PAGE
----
Besides the turning leaves and the anticipation of many fun holidays, one of the best things about fall is the arrival of seasonal produce! Apples, winter squash, and sweet potatoes are all excellent choices this time of year; however, my favorite autumn pick by far would have to be pumpkins. Pumpkins not only make great fall decorations, but they are also a very versatile fruit to use in cooking and baking. Better yet, they are low in calories and packed with many nutrients including dietary fiber, potassium, iron, vitamin A, vitamin C, and folic acid.
Pumpkins can actually come in a variety of colors, but the most common ones found in the U.S. have bright orange skin and an orange flesh (due to the high content of beta-carotene). When choosing a pumpkin for baking or cooking, select a smaller one (typically called a “pie pumpkin”) – these are sweeter and have a smoother texture than the larger ones you might carve on Halloween. You can typically find pie pumpkins in grocery stores throughout the fall season. For directions on how to prepare and cook them, visit this website:http://www.pickyourown.org/pumpkincooking.php. It has some great illustrations and will take you step-by-step through the entire process! If you don’t want to use fresh pumpkin, canned will do just fine.
So how can you use pumpkin in baking and cooking? Though we normally think of pumpkin in sweet dishes such as pies or breads, it can also be used in savory dishes. Here are a few ideas and recipes:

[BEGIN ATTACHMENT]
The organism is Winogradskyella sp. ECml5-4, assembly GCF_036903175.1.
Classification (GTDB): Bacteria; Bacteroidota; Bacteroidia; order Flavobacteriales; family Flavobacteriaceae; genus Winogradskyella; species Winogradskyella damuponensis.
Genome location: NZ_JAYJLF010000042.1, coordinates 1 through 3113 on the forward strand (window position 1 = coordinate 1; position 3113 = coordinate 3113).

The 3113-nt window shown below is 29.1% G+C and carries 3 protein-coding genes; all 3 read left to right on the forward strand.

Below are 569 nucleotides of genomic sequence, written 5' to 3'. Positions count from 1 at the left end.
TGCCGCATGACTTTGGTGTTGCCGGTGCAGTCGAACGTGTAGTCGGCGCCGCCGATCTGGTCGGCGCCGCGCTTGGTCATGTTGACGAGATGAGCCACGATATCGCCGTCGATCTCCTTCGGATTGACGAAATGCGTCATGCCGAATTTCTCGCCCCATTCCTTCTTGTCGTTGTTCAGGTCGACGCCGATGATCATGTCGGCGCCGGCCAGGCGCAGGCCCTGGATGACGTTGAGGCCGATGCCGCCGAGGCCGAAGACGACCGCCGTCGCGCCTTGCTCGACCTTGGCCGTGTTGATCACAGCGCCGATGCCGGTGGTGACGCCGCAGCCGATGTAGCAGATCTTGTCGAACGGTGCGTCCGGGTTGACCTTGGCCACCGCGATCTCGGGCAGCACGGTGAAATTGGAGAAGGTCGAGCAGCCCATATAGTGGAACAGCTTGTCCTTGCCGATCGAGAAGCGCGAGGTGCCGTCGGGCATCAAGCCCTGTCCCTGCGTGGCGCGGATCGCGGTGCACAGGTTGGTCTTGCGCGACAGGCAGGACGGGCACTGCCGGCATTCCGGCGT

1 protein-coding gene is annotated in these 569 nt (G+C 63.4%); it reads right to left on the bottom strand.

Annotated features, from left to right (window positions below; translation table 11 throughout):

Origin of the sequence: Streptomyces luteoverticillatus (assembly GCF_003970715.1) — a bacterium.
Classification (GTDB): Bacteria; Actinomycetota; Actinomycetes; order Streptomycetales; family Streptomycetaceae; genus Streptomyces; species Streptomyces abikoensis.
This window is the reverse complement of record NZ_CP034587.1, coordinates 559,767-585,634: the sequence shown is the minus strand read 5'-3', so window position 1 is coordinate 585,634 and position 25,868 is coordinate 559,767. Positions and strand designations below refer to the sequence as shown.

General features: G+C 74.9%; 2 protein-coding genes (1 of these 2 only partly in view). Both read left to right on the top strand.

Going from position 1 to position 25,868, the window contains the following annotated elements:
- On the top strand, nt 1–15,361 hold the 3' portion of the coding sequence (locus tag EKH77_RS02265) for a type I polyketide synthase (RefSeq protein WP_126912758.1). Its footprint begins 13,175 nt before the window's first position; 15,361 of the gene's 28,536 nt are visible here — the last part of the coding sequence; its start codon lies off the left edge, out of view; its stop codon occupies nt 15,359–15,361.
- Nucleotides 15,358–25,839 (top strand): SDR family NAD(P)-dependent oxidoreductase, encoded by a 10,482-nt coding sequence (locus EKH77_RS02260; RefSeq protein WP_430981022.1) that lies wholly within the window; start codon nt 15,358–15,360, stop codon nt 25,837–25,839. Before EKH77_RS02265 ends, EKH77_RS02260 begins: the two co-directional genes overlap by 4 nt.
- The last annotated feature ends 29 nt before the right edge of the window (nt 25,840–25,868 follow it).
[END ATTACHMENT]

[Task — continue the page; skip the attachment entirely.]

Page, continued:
- Make “pumpkin pie” oatmeal – add a couple of tablespoons of pureed pumpkin to ½ c. plain oatmeal, along with cinnamon, pecans, and a teaspoon of brown sugar
- Toss pieces of roasted pumpkin into a salad, a sautéed vegetable medley, or a rice dish
- Add pumpkin puree to soups or stews for a hearty texture and flavor
- Make whole wheat pumpkin pancakes for a hearty and delicious fall breakfast:http://www.food.com/recipe/healthy-pumpkin-pancakes-210364
- Add pumpkin to a smoothie for a nutritious snack or meal: http://lowfatcooking.about.com/od/breakfastandlunch/r/pumpkinsmoothie.htm
- In the mood for a hot bowl of chili? Try this recipe that uses pumpkin:http://allrecipes.com/recipe/pumpkin-turkey-chili/detail.aspx
Another reason to love pumpkins is the fact that we can eat their seeds! Roasted pumpkin seeds are a tasty autumn snack, as well as a great source of protein, fiber, iron, and monounsaturated fat (one of the “healthy” kinds). Rinse and drain the seeds from your jack-o-lantern or pie pumpkin and toss with a little bit of canola oil and a few dashes of salt (or seasonings of your choice). Spread the seeds evenly on a baking sheet and roast at 300oF until golden brown (about 10-20 minutes). Be sure to stir them every couple of minutes to prevent burning!
So whether you’re snacking on seeds or whipping up a flavorful dish, pumpkins can be combined with many flavors and spices for a delicious fall meal. Spice up your life (and your nutrition) this fall by experimenting with pumpkin!